God was willing to make the ultimate sacrifice and bring me into a personal relationship with him. He took all my brokenness, failure and fears and made me his child. I didn’t deserve it, I don’t deserve it. Yet he reached out to me – I’ll never fully understand.

So, Thursday was a total bomb. But in light of God’s goodness and mercy to me, it’s all good. Yes, I’ll try to organize meetings and keep things from totally falling apart. But no matter how bad it gets, I know that life is worth living and God is with me, popped button and all.

Now that’s really one of “those” days.

Blessings - Chet

Chet Gladkowski writes on contemporary topics that impact our lives, culture and faith. - email, Facebook, Twitter - blog
GladAssociates - YouTube

[1] Numbers 11:15
[2] Genesis 42:36
[3] Jonah 4:3
[4] Psalm 119:25
[5] 1 Kings 19:10, 14
[6] Luke 18:9-14

Saturday, June 2, 2012

Don’t do that, you’ll hurt yourself

Pointing to health concerns, New York Mayor Michael Bloomberg[1] declared war on large sodas and other sugared drinks this week. I won’t bore you with the details of the proposed ban. If you are interested, more information on what is/is not banned follows[2].

Reaction has been swift and loud as “talking heads” all over the media and internet have responded into two basic camps;

On the one hand, there is significant evidence that sugary drinks are the largest driver of rising calorie consumption and obesity. Sweet drinks are linked to long-term weight gain and increased rates of diabetes and heart disease. The data relating to weight and health is without question, the Surgeon General reports that nearly 2 out of every 3 Americans are overweight or obese[3].
On the other hand, people don’t appreciate more governmental influence and restrictions. They cannot stomach someone telling us what we can or cannot drink, especially when it comes to soda. Someone called it our American “unalienable right” to life, liberty and the pursuit of beverage happiness.

The firestorm will eventually quiet down, and we’ll move onto something more immediate. But there is an underlying thought to this discussion that needs examination;

“Don’t do that, you’ll hurt yourself.”

I remember those words of warning from my mom and dad so well. “Don’t do that Chet, you’ll hurt yourself.” If I heard it once, I heard it a million times.

One day my mom asked why I was going down into the basement. With unlimited excitement I explained my great plan to build a skateboard from a 2-by-4 piece of lumber and an old pair of skates. Not wanting to stifle my creativity, she said it was fine but to “be careful and don’t hurt yourself.”

With that advice tucked away somewhere in the back of my brain, I descended into the mysterious cave known as “the basement.” I entered my dad’s spotless workroom, which was sufficiently sanitary to saw wood or perform open-heart surgery. Assembling the resources to build my engineering masterpiece, I was confident that it would make me the envy of Carney, MD.

I imagined myself as one of those doctors performing open heart surgery in front of adoring surgeons, nurses and an audience of millions on TV.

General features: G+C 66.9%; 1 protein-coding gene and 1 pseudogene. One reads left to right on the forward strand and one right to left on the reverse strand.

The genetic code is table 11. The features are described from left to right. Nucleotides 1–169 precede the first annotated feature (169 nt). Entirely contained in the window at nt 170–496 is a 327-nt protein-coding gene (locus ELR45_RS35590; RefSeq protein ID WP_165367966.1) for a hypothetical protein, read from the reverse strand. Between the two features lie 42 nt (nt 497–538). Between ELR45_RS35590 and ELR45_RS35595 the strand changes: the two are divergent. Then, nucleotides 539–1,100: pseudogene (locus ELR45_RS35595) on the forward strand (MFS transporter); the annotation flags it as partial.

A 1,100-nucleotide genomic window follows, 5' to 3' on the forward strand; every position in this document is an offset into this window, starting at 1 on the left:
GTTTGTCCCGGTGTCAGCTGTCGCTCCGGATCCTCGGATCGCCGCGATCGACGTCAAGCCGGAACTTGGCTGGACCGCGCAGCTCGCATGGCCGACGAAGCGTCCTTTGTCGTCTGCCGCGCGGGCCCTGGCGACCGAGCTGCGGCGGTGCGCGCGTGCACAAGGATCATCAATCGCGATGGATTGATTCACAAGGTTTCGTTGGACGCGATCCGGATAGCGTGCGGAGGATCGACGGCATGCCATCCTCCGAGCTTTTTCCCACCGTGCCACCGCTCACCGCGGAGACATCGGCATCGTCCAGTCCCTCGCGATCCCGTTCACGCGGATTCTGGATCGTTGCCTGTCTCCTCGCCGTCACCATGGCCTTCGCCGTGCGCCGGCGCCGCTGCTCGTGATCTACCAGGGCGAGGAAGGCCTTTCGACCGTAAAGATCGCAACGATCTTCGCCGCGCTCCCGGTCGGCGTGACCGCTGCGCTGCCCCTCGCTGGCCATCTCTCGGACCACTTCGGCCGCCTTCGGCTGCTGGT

• Stage 1: saw the 2-by-4 to exact specifications of “about this long”
  • Stage 2: grasp the skate as if it were a live beating heart, cradle it expertly in my ever-so-clean preteen boy hand
  • Stage 3: skillfully separate one roller-skate into two equal sections
  • Stage 4: firmly affix each section of the newly separated skate on either side of the 2-by-4 with 4-inch steel nails
  • Stage 5: and this was the most critical from a public relations and “cool factor” standpoint, paint the skateboard Chinese Red with a white racing stripe

Like Hawkeye Pierce in M.A.S.H. emerging triumphantly from surgery, I ascended from the basement full of self-satisfaction and confidence. I bore all the marks of surgical success; sweat on my forehead, grease and Chinese Red paint on my hands, pants, shirt, face and shoes.

Taking my newly minted skateboard, I ran up the street to where the sidewalk started. I confidently dropped the skateboard onto the concrete while giving a quick gaze and nod to all my adoring fans (my neighbor’s dog burped and scratched himself in recognition.) I jumped on the skateboard and began my ride into history.

  • WARNING: What you are about to read is dangerous. It should not be attempted without adequate education, expert advice or protective gear (helmet, goggles, shoulder pads, arm pads, elbow protectors, wrist guards, gloves, ankle supports, knee pads and athletic supporter.) This is not for the faint of heart, uninformed or novice. This historical account was originally performed by someone who had absolutely no earthly idea what he was doing and potential consequences or harm to his body or psyche.

As I began to pick up speed, the adrenalin rush moved my excitement to worlds unknown. I heard the click-click of the wheels as they rolled across the expansion joints in the sidewalk (take note to remember the expansion joints). I stretched out my arms as if to fly. I looked like Jack Dawson on the bow of the Titanic yelling, “I’m the king of the world!” Little did I know that I was about to perform my own personal reenactment of the Titanic.

Remember those expansion joints in the sidewalk?  The front wheels ran into one that created a small but important rise in the sidewalk. It was only a half inch, but that made all the difference in the world. I was rolling forward at a rapid pace when the wheels (and attached skateboard) came to an abrupt halt, creating a test for the laws of physics. The laws passed with flying colors, I lost and just started flying.